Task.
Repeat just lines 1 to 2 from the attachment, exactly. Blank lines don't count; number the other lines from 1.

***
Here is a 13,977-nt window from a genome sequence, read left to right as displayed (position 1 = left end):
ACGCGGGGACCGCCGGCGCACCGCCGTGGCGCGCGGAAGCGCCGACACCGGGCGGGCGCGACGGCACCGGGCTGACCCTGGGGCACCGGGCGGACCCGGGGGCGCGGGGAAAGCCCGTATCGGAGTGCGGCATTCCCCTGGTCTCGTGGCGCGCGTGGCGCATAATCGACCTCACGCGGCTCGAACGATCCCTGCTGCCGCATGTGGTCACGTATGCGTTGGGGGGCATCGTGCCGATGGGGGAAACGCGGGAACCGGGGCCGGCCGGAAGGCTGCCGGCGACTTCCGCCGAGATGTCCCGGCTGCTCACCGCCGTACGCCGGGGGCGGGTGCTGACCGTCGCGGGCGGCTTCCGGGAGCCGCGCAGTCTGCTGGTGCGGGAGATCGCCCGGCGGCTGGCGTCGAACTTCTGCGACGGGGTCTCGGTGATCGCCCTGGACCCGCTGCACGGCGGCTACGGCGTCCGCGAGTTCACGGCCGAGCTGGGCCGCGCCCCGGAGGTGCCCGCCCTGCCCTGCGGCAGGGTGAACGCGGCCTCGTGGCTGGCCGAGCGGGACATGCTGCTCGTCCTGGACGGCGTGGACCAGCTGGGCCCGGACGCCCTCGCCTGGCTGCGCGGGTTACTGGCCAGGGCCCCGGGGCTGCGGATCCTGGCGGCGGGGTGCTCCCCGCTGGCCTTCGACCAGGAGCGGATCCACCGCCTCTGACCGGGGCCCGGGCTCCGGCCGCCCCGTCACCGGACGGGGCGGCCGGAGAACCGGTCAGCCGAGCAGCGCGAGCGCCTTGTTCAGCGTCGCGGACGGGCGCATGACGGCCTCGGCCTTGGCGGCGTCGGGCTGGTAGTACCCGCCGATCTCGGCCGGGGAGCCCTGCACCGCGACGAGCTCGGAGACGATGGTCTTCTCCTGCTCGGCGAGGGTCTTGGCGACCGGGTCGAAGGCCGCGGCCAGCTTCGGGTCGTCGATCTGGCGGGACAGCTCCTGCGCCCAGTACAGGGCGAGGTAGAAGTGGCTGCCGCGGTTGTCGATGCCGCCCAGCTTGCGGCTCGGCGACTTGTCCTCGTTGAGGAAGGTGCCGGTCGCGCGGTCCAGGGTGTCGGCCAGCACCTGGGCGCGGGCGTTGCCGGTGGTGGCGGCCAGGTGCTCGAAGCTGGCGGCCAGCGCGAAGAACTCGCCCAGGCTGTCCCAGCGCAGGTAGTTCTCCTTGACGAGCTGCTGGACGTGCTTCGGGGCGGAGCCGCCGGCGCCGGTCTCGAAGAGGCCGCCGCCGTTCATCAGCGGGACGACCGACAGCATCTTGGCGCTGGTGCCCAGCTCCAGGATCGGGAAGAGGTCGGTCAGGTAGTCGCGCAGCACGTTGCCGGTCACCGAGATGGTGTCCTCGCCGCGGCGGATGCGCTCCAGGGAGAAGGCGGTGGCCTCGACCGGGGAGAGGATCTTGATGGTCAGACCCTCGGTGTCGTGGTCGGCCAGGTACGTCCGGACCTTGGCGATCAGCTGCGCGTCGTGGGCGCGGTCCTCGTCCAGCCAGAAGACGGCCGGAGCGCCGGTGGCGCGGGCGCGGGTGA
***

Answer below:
Here is a 13,977-nt window from a genome sequence, read left to right as displayed (position 1 = left end):
ACGCGGGGACCGCCGGCGCACCGCCGTGGCGCGCGGAAGCGCCGACACCGGGCGGGCGCGACGGCACCGGGCTGACCCTGGGGCACCGGGCGGACCCGGGGGCGCGGGGAAAGCCCGTATCGGAGTGCGGCATTCCCCTGGTCTCGTGGCGCGCGTGGCGCATAATCGACCTCACGCGGCTCGAACGATCCCTGCTGCCGCATGTGGTCACGTATGCGTTGGGGGGCATCGTGCCGATGGGGGAAACGCGGGAACCGGGGCCGGCCGGAAGGCTGCCGGCGACTTCCGCCGAGATGTCCCGGCTGCTCACCGCCGTACGCCGGGGGCGGGTGCTGACCGTCGCGGGCGGCTTCCGGGAGCCGCGCAGTCTGCTGGTGCGGGAGATCGCCCGGCGGCTGGCGTCGAACTTCTGCGACGGGGTCTCGGTGATCGCCCTGGACCCGCTGCACGGCGGCTACGGCGTCCGCGAGTTCACGGCCGAGCTGGGCCGCGCCCCGGAGGTGCCCGCCCTGCCCTGCGGCAGGGTGAACGCGGCCTCGTGGCTGGCCGAGCGGGACATGCTGCTCGTCCTGGACGGCGTGGACCAGCTGGGCCCGGACGCCCTCGCCTGGCTGCGCGGGTTACTGGCCAGGGCCCCGGGGCTGCGGATCCTGGCGGCGGGGTGCTCCCCGCTGGCCTTCGACCAGGAGCGGATCCACCGCCTCTGACCGGGGCCCGGGCTCCGGCCGCCCCGTCACCGGACGGGGCGGCCGGAGAACCGGTCAGCCGAGCAGCGCGAGCGCCTTGTTCAGCGTCGCGGACGGGCGCATGACGGCCTCGGCCTTGGCGGCGTCGGGCTGGTAGTACCCGCCGATCTCGGCCGGGGAGCCCTGCACCGCGACGAGCTCGGAGACGATGGTCTTCTCCTGCTCGGCGAGGGTCTTGGCGACCGGGTCGAAGGCCGCGGCCAGCTTCGGGTCGTCGATCTGGCGGGACAGCTCCTGCGCCCAGTACAGGGCGAGGTAGAAGTGGCTGCCGCGGTTGTCGATGCCGCCCAGCTTGCGGCTCGGCGACTTGTCCTCGTTGAGGAAGGTGCCGGTCGCGCGGTCCAGGGTGTCGGCCAGCACCTGGGCGCGGGCGTTGCCGGTGGTGGCGGCCAGGTGCTCGAAGCTGGCGGCCAGCGCGAAGAACTCGCCCAGGCTGTCCCAGCGCAGGTAGTTCTCCTTGACGAGCTGCTGGACGTGCTTCGGGGCGGAGCCGCCGGCGCCGGTCTCGAAGAGGCCGCCGCCGTTCATCAGCGGGACGACCGACAGCATCTTGGCGCTGGTGCCCAGCTCCAGGATCGGGAAGAGGTCGGTCAGGTAGTCGCGCAGCACGTTGCCGGTCACCGAGATGGTGTCCTCGCCGCGGCGGATGCGCTCCAGGGAGAAGGCGGTGGCCTCGACCGGGGAGAGGATCTTGATGGTCAGACCCTCGGTGTCGTGGTCGGCCAGGTACGTCCGGACCTTGGCGATCAGCTGCGCGTCGTGGGCGCGGTCCTCGTCCAGCCAGAAGACGGCCGGAGCGCCGGTGGCGCGGGCGCGGGTGA